Report said that non-fungible tokens (NFTs) and crypto art have taken the industry by storm in 2021 and a number of projects aim to fractionalize pieces of NFTs to give collectors’ partial ownership rights.
It has been reported that projects that break apart, or fractionalize, non-fungible tokens are gaining interest following a number of groundbreaking sales that are beyond the reach of most investors.
However, with pieces such as Beeple’s “Everydays: The First 5000 Days” fetching a record-breaking $70 million, not everyone has pockets deep enough to bid on such extravagances. The buyer, known by the handle “MetaKovan”, purchased the piece for an NFT fund.
The report said that owning just a portion of a piece of digital art is an approach becoming more appealing to collectors, after a concept called Fractional Non-Fungible Tokens (F-NFTs) was originally conceived in 2018 as a way to offer shared ownership.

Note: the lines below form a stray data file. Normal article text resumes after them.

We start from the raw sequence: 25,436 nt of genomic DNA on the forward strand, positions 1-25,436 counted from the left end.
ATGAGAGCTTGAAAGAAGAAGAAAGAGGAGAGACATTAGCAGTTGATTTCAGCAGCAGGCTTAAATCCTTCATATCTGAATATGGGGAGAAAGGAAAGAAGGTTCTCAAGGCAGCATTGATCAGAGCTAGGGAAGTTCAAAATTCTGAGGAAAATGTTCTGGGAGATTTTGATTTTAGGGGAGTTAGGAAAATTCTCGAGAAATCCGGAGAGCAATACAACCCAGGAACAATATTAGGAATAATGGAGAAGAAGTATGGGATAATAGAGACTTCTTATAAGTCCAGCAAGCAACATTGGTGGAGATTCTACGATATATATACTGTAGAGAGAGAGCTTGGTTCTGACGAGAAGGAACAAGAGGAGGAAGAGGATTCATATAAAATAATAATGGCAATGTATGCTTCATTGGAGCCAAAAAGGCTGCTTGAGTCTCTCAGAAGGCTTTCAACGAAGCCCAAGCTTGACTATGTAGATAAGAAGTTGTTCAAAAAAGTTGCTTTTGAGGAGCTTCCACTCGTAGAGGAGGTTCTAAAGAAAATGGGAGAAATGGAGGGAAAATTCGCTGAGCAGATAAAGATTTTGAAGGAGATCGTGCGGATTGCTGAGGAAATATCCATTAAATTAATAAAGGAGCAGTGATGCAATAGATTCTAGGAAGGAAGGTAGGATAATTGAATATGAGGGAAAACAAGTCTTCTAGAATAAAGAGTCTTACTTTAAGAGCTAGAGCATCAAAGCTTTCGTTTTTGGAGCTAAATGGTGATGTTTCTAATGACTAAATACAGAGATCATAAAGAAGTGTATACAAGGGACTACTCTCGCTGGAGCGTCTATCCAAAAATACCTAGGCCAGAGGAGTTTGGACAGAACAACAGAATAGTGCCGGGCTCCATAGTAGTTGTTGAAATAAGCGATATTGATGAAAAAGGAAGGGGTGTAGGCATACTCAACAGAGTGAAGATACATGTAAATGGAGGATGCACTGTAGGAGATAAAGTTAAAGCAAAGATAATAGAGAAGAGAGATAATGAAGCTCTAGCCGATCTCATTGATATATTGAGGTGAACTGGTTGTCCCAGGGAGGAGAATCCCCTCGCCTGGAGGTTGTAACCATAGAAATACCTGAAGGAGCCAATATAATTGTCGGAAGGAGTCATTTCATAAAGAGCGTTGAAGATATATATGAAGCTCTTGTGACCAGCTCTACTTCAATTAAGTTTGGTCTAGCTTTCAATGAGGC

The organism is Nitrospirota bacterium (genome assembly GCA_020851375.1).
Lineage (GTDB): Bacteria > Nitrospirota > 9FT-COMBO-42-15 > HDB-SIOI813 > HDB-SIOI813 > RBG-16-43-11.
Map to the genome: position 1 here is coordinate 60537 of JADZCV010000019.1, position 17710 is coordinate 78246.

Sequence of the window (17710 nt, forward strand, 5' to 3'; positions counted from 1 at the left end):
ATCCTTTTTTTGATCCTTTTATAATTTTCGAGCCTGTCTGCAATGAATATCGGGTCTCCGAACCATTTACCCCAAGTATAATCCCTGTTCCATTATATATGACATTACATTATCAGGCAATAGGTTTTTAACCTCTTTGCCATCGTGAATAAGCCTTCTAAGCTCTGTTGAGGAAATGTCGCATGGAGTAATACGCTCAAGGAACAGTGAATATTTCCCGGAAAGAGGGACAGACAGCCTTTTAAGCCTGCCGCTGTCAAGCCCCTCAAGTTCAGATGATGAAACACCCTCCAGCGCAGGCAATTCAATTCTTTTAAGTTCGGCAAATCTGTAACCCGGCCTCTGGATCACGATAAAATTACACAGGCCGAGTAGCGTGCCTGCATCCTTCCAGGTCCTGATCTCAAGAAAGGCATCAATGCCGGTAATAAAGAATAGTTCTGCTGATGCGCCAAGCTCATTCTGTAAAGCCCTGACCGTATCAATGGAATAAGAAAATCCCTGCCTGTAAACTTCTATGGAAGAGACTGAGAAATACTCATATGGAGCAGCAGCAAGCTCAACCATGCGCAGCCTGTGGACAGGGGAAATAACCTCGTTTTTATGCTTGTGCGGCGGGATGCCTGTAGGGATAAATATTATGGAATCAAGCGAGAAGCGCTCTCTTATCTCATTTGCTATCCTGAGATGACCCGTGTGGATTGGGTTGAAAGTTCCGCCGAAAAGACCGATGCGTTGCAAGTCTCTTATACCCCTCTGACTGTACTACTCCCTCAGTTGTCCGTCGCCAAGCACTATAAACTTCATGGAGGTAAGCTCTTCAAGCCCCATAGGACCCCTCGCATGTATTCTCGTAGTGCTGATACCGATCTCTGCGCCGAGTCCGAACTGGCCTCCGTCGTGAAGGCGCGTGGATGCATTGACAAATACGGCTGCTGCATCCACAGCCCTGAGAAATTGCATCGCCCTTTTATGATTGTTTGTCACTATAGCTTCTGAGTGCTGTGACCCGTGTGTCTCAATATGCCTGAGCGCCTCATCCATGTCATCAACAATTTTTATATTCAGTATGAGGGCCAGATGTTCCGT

Likewise, a new decentralized project called Fractional will allow NFT owners to mint tokenized fractional ownership of their pieces facilitating the buying and selling of percentages of the full NFT.
Fractionalizing allows for the NFT holder to realize some liquidity from their asset without selling the entire piece. The platform will also enable users to fractionalize entire collections of NFTs and release them under one shared ownership token allowing those with less knowledge of the scene to invest in digital art complied by more renowned collectors.
Thus, the Fractional project works with NFT vaults, which take custody of the full piece and allow the holder to break it apart as they see fit. They can then send the ERC-20 parts to friends, auction them off, or use them for liquidity provision.